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BC Soccer congratulates Canada's Women's Soccer team for winning Gold at the Olympics

A remarkable tournament was capped off with an emotionally draining penalty shootout win over Sweden

August 6th – Vancouver BC

It wasn't looking good for the Canadian women after going behind in the 34th minute.  But anyone who's watched Canada at these Olympics knew they were capable of overcoming adversity.  Sure enough, that moment came after Christine Sinclair beat her defender to the ball, before being fouled in the Swedish Penalty area.  The referee immediately waved away the appeals...but for the second time in the tournament, VAR would come to Canada's aid. After video review, the penalty was awarded.  

Lke she did in the semi final versus the arch-rival Americans, Jessie Fleming calmly did her thing, and it was 1-1 in the 68th minute.  

As extra time was winding down, Canada somehow survived a mad scramble in its own goal-mouth, and the Gold Medal game between Canada and Sweden would go to penalties.

After an exhaustive, emotionally-draining, rollercoaster-like series of circumstances which saw Canadian Goalkeeper Stephanie Labbé make several critical saves including in the 6th and sudden death round…up stepped Vancouver’s Julia Grosso. 

Despite Sweden’s prolific goalkeeper Hedvig Lindahl guessing the right way and getting fingers to it, the 20-year old’s strike was too powerful…and Canada had won it’s first Olympic Gold medal, and our country's first major global honour.

It was a gutsy, mentally tough, draining and physically exhausting affair in the intense heat and humidity of Yokohama Japan…but Canada prevailed.  Prepared by an outstanding technical and medical staff led by BC Resident Bev Priestman, Canada weathered every storm, survived every scare, and when the key moments presented themselves, the women in Red showed poise and ruthlessness.

But of all the great moments and images that future generations will remember from this incredible achievement, none will be more satisfying, than seeing Burnaby’s Christine Sinclair atop the podium.  "Sincy" had long ago cemented her legacy, but now her impact on the game in our Province and Country…will glitter with gold.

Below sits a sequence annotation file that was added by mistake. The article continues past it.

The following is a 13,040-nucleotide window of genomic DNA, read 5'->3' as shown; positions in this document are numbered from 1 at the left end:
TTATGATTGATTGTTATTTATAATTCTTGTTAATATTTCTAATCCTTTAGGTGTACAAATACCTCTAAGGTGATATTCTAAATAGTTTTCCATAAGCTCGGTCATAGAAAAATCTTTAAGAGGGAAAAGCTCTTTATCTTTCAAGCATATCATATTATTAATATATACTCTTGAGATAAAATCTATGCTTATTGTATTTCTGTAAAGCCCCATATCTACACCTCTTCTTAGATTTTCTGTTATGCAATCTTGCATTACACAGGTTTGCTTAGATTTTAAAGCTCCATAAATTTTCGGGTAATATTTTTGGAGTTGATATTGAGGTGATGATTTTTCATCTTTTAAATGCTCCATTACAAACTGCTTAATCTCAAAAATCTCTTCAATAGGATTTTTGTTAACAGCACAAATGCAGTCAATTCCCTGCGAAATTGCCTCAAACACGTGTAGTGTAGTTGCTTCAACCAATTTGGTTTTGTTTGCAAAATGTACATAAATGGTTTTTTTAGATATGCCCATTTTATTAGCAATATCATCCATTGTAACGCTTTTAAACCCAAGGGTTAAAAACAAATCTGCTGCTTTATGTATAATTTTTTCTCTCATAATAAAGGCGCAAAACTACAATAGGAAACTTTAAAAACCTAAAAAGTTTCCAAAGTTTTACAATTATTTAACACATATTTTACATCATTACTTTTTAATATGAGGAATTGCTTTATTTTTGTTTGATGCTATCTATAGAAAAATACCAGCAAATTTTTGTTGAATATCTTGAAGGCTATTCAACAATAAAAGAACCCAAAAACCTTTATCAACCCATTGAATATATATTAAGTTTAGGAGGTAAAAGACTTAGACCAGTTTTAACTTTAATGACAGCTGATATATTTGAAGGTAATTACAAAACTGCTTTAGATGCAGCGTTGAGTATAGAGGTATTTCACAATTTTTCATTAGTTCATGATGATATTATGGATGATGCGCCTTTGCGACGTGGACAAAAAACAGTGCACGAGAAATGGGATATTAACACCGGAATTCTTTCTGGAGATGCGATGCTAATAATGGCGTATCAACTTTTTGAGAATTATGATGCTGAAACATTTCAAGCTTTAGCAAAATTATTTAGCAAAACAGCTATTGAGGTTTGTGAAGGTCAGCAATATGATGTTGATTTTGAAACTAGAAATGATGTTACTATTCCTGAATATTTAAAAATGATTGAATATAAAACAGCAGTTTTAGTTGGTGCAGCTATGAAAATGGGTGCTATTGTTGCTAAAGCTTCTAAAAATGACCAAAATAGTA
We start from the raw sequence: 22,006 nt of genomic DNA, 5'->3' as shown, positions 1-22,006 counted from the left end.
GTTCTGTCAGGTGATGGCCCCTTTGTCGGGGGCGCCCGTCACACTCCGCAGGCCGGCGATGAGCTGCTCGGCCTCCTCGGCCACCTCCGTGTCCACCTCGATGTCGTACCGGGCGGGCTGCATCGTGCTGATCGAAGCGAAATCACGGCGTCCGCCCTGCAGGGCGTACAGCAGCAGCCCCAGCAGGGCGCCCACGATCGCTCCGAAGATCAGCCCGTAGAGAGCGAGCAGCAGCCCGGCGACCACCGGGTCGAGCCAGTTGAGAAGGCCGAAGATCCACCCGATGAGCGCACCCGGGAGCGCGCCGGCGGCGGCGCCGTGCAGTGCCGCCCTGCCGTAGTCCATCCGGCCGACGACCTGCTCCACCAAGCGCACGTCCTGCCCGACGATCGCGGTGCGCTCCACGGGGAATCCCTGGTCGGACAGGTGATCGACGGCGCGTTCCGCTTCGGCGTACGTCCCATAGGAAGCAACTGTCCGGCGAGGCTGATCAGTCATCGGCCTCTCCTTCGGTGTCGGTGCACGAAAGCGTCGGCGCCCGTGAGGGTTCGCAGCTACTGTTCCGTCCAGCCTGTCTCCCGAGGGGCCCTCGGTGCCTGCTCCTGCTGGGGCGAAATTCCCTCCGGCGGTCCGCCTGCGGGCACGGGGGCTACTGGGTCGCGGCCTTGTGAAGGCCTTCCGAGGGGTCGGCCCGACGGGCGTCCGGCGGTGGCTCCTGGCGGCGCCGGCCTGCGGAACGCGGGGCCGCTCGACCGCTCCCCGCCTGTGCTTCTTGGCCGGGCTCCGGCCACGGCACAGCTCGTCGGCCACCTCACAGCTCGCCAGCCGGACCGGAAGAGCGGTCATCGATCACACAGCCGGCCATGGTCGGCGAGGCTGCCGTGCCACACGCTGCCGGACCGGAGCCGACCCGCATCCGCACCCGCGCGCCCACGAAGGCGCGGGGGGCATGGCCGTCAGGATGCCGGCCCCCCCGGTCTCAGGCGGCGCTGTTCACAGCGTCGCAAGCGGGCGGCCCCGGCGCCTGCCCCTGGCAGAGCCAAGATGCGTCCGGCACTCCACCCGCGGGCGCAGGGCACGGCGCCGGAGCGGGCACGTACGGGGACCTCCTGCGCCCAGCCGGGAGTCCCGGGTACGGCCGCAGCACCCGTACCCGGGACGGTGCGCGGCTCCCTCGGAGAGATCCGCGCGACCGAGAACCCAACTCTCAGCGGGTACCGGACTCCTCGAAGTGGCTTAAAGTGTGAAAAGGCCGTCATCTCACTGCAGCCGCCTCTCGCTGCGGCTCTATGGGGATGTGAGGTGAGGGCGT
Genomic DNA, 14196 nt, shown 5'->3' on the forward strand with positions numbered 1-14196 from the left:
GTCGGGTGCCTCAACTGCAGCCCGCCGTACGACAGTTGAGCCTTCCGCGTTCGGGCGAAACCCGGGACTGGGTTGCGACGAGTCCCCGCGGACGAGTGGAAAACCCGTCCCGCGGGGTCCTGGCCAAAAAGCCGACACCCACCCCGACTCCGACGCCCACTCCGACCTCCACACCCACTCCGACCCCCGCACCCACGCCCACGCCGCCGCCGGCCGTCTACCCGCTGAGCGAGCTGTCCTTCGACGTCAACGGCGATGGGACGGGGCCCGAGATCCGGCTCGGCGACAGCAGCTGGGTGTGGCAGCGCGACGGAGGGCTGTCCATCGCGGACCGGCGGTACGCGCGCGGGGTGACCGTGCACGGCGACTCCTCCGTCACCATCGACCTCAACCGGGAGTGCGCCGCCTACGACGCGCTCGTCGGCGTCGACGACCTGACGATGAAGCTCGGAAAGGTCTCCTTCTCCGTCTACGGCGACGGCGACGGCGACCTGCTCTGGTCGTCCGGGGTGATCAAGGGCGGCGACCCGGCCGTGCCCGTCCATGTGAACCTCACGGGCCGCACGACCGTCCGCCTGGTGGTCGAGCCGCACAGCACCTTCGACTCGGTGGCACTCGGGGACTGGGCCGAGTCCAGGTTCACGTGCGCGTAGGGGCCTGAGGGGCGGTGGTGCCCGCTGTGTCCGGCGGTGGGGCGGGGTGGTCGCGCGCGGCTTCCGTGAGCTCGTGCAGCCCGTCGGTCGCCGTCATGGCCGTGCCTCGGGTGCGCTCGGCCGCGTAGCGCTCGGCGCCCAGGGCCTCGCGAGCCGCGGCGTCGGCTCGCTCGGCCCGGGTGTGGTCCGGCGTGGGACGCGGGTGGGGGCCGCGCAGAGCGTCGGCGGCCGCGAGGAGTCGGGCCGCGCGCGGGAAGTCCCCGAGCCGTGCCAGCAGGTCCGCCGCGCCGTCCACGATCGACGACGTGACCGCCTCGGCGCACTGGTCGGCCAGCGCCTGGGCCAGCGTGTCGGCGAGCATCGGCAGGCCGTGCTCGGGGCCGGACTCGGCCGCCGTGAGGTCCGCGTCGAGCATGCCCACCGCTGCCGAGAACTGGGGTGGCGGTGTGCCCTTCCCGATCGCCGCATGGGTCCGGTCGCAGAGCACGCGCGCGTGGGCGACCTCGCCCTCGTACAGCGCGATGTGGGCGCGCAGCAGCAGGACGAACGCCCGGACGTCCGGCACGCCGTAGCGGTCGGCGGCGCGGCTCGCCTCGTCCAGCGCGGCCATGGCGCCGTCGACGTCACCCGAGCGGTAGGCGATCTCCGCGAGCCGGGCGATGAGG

BC Soccer Executive Director Jason Elligott summed up how every Canadian must have been feeling watching the climactic final: "What an amazing accomplishment for an amazing team. Credit to all the players and staff for never giving up and showing the grit Canadians have. It is great to have such a BC flare in and around the team, from Sinclair’s leadership to having Julia Grosso the final shooter to bring gold home adds to the excitement and pride. We can’t put into words what this means for soccer in BC and Canada; it is still sinking in. On behalf of BC Soccer and everyone involved in soccer in BC, we thank the Women’s National Team for allowing us to celebrate, especially after the last year plus of struggles and challenges sport, soccer and people have been faced with. We are all proud Canadians."

BC Soccer would once again like to congratulate the team on making history, and recognize the British Columbians in the delegation, many of whom have come through our various programs, dreaming of this very moment: 

Players:  Christine Sinclair, Sophie Schmidt, Jordyn Huitema, Julia Grosso

Technical Staff: Bev Priestman (OK, we’ve adopted Bev as a BC Resident) Jasmine Mander, Michael Norris, Adam Day

Physiotherapist Melissa Tancredi

Medical-Sports Science: Mallory White, Sarah Smith, and Zach Kalthoff

Equipment Manager: Maeve Glass

About BC Soccer

Established in 1904, BC Soccer is the largest provincial sports organization (PSO) in BC and the third largest soccer-specific PSO in Canada with over 150,000 participants, consisting of registered players, coaches, referees, administrators and soccer leaders. As a professional not-for-profit society and a member of Canada Soccer, BC Soccer is committed to providing the widest opportunities for existing and potential participants, as well as provide support in the most effective and appropriate way for current players, parents, volunteers, member clubs, leagues, and districts.

Safe Sport Statement

BC Soccer believes that everyone involved in soccer has the right to participate in safe and inclusive environments free of abuse, harassment, discrimination, and to enjoy the sport at whatever level or capacity they participate in.

The welfare of everyone involved in soccer is the foremost consideration and in particular, the protection of children in the sport is the responsibility of everyone involved.